More screaming Trump bigotry. And more silent GOP complicity | Editorial

Posted Jul 15, 2019

It came as no great surprise that Donald Trump dusted off a feeble-minded trope popular among white supremacists in a Sunday tweet-thread, telling four minority Congresswomen, three of them American-born, to essentially “go back where you came from.”

By now, we all understand that our president is a bigot. He no longer tries to hide it much, and neither do many of those who champion his cause. White nationalist messages are broadcast from the White House. Racist memes bleed onto the pages of national websites. White supremacist laments get shouted from cable news, where people like Laura Ingraham wonder how “massive demographic changes have been foisted upon the American people…changes that none of us ever voted for, and most of us don’t like.”

All of it is in broad daylight.

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Attorney General Grewal: It’s time to end mandatory minimums for non-violent drug crimes

Posted Jul 15, 2019

By Gurbir S. Grewal

 

One of the first lessons I learned as a young prosecutor was also one of the most important: that our success is measured not by the number of people we convict, or the length of the prison sentences we obtain, but by whether justice is done in each and every case.

It’s a lesson I’ve carried with me during my time as a federal prosecutor, as the Bergen County prosecutor, and now as New Jersey’s attorney general. And as I reflected on that lesson, it led me to a simple conclusion: the time has come for our state to eliminate mandatory minimum sentences for non-violent drug offenses.

It’s helpful to understand how we got here. In 1987, at the height of America’s “War on Drugs,” New Jersey followed the lead of other states and enacted laws requiring strict mandatory prison terms for certain drug crimes. Well-intentioned as they may have been, the laws didn’t do a particularly good job of distinguishing between high-level traffickers and street-corner dealers, and over the past three decades, tens of thousands of New Jersey residents have been subject to their broad reach.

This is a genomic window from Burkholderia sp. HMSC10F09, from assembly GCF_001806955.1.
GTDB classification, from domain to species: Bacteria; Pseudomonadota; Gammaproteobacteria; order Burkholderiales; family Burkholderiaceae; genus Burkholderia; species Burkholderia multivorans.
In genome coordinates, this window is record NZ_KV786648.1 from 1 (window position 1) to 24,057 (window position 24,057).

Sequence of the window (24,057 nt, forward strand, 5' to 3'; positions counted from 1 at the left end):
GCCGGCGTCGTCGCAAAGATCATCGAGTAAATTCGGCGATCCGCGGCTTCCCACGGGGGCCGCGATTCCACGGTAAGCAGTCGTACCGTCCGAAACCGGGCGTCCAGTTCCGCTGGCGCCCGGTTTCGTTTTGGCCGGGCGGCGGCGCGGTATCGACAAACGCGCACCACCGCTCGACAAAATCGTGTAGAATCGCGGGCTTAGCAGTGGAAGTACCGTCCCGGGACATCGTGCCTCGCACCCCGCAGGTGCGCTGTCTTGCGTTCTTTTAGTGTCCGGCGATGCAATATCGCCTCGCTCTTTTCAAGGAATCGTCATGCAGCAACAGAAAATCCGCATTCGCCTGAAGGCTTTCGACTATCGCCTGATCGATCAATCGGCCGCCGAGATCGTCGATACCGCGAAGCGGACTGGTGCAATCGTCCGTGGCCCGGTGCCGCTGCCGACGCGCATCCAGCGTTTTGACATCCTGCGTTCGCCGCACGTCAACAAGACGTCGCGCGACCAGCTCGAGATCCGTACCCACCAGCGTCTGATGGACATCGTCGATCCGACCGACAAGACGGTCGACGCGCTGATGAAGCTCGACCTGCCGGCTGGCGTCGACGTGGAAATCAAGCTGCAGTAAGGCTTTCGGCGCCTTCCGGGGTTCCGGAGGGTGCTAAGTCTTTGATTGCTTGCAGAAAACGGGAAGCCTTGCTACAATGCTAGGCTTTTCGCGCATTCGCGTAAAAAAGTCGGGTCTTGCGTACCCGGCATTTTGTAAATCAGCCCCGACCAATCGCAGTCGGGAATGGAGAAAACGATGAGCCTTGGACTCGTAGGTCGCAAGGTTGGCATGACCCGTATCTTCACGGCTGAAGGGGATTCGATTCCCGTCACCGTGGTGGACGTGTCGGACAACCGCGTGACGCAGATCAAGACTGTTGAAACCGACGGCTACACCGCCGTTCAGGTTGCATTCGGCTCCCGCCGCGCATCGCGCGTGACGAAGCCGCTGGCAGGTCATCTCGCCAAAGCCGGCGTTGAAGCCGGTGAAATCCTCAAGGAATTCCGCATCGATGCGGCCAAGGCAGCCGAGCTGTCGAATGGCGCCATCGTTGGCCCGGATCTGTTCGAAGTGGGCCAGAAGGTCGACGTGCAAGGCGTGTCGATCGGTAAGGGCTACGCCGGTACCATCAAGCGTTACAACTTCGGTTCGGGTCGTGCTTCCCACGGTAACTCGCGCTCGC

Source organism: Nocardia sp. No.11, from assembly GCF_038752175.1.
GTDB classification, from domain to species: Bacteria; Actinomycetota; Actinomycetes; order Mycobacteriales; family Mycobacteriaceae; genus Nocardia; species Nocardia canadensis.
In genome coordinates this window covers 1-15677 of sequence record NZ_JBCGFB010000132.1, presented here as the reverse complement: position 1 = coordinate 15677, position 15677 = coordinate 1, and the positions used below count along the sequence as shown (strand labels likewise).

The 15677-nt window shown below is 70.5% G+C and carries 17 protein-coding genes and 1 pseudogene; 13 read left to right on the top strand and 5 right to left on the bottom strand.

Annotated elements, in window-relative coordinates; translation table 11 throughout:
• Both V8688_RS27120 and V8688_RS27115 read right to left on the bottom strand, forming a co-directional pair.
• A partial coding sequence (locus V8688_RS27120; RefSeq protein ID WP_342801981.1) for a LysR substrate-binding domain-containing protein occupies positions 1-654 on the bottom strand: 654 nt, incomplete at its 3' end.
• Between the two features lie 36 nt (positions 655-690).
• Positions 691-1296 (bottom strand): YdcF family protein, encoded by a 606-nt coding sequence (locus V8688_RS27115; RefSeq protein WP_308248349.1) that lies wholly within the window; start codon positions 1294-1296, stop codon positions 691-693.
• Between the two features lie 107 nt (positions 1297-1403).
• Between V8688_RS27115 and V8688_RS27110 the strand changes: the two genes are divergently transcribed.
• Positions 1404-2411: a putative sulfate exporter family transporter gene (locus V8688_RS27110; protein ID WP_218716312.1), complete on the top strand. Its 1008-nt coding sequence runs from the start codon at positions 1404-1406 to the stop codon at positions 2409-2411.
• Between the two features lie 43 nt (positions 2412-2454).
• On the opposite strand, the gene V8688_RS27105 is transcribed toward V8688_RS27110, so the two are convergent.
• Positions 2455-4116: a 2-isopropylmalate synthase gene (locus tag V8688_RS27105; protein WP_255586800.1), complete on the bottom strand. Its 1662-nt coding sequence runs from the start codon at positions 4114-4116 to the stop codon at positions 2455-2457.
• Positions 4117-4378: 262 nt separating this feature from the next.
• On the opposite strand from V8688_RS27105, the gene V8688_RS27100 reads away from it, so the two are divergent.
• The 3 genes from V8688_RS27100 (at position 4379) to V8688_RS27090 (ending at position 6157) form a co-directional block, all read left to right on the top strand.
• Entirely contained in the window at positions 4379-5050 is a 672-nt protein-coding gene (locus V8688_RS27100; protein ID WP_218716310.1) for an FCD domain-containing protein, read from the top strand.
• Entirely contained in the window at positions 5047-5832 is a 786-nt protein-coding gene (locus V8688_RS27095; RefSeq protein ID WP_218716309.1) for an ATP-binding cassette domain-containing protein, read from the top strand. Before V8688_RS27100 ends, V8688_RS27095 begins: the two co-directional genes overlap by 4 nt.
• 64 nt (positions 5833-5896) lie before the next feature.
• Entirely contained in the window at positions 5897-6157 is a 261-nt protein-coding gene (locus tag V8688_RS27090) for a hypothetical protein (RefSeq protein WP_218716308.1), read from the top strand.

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NEW FORECLOSURE LAW AIMS TO INHIBIT LOSS OF AFFORDABLE HOMES IN NJ

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Rape apologists don’t belong on the bench | Editorial

Posted Jul 14, 2019

The story was horrific: A 16-year-old boy allegedly led a visibly intoxicated girl into a dark basement during a house party, filmed himself raping her on his phone, and shared it with his friends – bragging, “When your first time is rape.”

But what reverberated most was the judge’s reaction. From a family court bench in Monmouth County, James Troiano urged leniency for the boy, on the grounds that he comes from a “good family who put him in an excellent school.”

From there, it only got worse. Troiano cited this young man’s potential for “not just college, but probably for a good college,” and the victim’s drunkenness, when denying prosecutors’ request to charge him as an adult.

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New Jersey Governor Promises No State (or Beach) Shutdown

By Nick Corasaniti

THE NEW YORK TIMES

June 27, 2019

A budget showdown between Gov. Philip D. Murphy and legislative leaders threatened a state shutdown that would have closed Island Beach State Park.

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In New Jersey, a nasty fight among top Democratic elected leaders threatened to ruin escapes to the Jersey Shore.

A new state budget is due by midnight Sunday. Without one the state would shut down, closing, among many other things, Island State Beach Park, a 10-mile stretch of sand along the Atlantic Ocean that’s a popular destination in the summer.

But on Thursday, Gov. Philip D. Murphy, who has been quarreling with fellow Democrats in the Legislature, announced that the state would meet its deadline and avoid a shutdown.

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New Jersey dug its own hole, former legislator says. Now, it’s time to climb out.